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5 GMAT Mistakes You Should Never Make

GMAT is one of the most popular standardised tests for students worldwide. But, there are common mistakes everyone makes. Which ones? Read more to find out.
BY Mehal Yadav |   29-01-2016
The Graduate Management Admission Test (GMAT) is a standardized test used for admissions by more than 5,200 graduate management programs worldwide. The exam gauges your ability in the following areas:
  • Analytical Writing
  • Verbal Aptitude
  • Quantitative Aptitude
  • Integrated Reasoning Skills
It’s not unusual to see B-school aspirants toil hard to get a perfect GMAT score, which can ultimately help them pave their way to a successful management career. But while most students focus on what to do to ace the exam, they often overlook certain simple factors which can end up having a major effect on their scores.

So, here’s a list of 5 things you should avoid while you’re preparing for the GMAT:

  1. Not Just About  GMAT:    Most students fixate on one perfect GMAT score and think if they don’t get that score, they won’t get a college of their choice. In reality, fewer than 50 in 200,000 students who give the test get a perfect score of 800. The fact is that the odds here are largely against you.

    But what you need to understand is that your GMAT scores are just one small part of your entire application package, which will include undergraduate records, application essays, interviews, letters of recommendation and more. You may have a good score in GMAT, but you still might not get in if you have, say, a low GPA in your undergraduate studies. So, work on making your entire application competitive.
  2. Imbalanced Preparation:  Everybody tends to be better in one area or subject. For instance, you might have strong language skills, but  be weak in Quantitative Aptitude. If you think you’re already competitive in one area, then great! But don’t completely ignore the weak area either. Keep working in a balanced way so you don't fall prey to overconfidence or underconfidence.
  3. Practice, Practice, Practice: Once you are done with brushing up your concepts and doing sample questions, start with the practice papers. This helps create the environment you’ll face at the time of the test and reduce last minute panic. It teaches you how to keep the time.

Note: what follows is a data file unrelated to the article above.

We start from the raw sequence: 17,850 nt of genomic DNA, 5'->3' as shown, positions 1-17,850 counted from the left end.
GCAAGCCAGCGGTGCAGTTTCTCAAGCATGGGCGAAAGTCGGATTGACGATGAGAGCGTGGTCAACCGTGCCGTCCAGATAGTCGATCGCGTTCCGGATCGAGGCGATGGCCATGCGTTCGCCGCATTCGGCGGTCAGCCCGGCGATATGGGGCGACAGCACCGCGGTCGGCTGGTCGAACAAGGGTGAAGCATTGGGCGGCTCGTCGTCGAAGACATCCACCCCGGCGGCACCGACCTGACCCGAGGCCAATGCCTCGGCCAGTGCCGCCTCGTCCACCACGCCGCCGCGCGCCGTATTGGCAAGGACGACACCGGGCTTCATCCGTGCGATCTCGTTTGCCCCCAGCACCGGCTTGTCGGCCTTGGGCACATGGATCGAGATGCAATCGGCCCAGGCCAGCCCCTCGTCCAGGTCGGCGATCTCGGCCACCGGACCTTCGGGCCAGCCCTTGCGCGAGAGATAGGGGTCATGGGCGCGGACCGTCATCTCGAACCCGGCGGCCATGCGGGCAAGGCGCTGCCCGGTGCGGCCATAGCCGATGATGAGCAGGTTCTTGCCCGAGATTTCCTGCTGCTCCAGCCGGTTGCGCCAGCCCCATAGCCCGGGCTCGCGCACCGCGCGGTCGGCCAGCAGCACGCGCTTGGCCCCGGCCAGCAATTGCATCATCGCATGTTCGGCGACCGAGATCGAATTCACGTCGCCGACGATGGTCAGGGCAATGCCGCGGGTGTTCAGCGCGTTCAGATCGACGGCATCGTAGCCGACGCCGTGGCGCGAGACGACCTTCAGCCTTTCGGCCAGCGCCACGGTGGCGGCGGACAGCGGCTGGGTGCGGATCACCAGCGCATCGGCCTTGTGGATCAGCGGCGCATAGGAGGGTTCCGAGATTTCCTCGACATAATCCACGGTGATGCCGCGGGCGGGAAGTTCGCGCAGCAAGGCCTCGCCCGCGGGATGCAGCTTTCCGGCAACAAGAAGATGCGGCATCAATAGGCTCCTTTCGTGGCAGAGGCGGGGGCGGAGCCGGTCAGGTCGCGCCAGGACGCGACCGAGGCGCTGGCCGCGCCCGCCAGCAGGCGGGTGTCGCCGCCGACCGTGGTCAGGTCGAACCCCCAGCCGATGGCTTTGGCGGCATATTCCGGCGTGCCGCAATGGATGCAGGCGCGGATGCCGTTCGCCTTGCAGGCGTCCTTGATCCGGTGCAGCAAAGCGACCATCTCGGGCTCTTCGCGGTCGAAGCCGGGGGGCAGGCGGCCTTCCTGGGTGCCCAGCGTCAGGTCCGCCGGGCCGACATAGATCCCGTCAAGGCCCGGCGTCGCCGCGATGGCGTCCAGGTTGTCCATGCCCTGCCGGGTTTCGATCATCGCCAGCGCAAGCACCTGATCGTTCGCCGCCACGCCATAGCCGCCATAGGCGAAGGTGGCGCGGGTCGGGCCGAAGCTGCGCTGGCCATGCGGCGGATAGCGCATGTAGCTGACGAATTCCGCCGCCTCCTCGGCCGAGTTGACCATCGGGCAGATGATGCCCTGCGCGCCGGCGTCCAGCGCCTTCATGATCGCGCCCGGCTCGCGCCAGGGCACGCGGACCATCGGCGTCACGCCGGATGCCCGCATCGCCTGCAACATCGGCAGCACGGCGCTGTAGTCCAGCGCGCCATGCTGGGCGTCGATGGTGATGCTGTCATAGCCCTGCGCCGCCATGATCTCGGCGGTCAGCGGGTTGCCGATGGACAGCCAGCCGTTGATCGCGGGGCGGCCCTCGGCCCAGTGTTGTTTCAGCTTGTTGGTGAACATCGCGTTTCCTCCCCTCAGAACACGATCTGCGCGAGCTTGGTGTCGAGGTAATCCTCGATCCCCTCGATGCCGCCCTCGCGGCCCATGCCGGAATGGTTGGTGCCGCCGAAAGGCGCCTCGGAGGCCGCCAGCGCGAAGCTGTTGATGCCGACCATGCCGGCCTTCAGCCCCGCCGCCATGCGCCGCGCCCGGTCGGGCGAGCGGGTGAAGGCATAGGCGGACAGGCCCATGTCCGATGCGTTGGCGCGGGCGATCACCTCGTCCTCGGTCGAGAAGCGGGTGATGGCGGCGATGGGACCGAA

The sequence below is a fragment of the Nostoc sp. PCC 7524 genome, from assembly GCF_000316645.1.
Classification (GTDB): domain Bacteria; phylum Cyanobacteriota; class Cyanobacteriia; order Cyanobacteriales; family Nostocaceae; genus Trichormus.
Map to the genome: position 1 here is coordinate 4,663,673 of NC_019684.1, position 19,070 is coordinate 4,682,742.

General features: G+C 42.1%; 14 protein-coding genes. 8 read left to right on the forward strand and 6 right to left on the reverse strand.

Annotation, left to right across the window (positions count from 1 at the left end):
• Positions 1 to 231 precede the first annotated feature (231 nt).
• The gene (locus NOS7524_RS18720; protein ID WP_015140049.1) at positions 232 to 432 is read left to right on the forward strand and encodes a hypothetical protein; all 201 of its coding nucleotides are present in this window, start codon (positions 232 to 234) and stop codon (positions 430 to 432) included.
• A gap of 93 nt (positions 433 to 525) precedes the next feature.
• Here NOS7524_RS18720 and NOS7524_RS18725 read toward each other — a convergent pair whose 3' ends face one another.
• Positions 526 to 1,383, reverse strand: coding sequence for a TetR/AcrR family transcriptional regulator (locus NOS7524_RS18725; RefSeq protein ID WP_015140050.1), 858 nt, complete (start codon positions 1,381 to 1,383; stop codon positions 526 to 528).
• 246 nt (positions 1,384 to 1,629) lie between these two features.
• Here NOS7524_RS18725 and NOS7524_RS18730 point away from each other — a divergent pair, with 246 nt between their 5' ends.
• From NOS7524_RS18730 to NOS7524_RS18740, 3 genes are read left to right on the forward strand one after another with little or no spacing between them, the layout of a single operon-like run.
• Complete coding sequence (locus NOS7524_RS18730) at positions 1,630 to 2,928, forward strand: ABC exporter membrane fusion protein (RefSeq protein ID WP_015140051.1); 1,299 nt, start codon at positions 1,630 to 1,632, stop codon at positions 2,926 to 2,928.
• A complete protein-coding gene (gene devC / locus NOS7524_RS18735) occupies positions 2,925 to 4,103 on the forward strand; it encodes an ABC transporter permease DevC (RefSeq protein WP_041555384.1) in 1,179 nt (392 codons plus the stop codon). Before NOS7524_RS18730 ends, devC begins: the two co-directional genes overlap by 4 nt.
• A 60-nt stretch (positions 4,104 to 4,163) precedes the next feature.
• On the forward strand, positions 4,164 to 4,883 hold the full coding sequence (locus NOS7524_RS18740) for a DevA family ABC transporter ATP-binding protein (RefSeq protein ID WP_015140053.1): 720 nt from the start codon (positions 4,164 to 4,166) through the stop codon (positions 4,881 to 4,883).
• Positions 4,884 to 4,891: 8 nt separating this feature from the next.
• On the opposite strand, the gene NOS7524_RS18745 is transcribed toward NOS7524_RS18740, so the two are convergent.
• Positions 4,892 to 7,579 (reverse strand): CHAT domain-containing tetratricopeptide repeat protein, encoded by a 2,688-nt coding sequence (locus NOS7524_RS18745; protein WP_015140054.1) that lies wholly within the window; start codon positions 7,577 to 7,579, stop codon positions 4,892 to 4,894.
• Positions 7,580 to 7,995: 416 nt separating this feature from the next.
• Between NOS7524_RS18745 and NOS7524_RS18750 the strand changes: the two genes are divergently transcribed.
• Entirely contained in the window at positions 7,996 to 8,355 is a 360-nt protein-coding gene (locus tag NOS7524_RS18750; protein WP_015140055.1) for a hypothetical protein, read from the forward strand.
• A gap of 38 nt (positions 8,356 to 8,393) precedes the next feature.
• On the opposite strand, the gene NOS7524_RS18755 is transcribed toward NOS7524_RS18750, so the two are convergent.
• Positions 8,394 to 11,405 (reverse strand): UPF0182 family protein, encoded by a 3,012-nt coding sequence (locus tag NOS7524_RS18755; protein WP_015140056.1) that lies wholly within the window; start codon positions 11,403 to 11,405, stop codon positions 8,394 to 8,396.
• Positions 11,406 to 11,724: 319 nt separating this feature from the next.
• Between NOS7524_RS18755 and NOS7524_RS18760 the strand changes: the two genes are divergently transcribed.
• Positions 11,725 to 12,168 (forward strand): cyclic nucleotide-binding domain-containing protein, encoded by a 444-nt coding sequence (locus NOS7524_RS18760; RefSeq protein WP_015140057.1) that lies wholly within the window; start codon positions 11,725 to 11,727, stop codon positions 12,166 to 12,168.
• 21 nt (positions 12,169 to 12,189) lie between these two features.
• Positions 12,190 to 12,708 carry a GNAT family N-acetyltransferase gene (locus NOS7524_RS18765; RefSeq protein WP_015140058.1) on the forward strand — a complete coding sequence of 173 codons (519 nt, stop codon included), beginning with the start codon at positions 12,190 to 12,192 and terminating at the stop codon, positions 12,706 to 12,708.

Some students start giving practice tests, find they score poorly and go back to solving sample questions. This is a big mistake.

    DO NOT get scared if you don’t score well when you start giving practice tests. It will take time for you to get into the proper mode and start devising strategies on how to attempt the test. So, keep at it, practice as much as you can, and don’t be afraid to score less.
  4. The Math Myth:   It is a common notion among students that you need to have very advanced Math skills to score well in the GMAT. This is a myth. You don’t need any extra skills than what you learnt at school! All you need are very basic concepts of algebra, geometry and arithmetic. The test  judges you on the ability to apply your logic and analysis, and not the usage of complicated formulae or theorems.
  5. Don't Give Up:  Always attempt the whole paper. There is a severe penalty for not completing the GMAT exam. For instance- Not answering 5 verbal questions can bring your score from 90th percentile to the 77th percentile. So, while it is obviously important to answer all questions correctly, don’t leave any question. If you can’t answer anything, just take your best guess and move on. If you’ve answered incorrectly, the algorithm of the test is such that you’ll be given an easier question, which you will be likely to answer correctly. In this way, the test will keep estimating and giving questions matching your ability.



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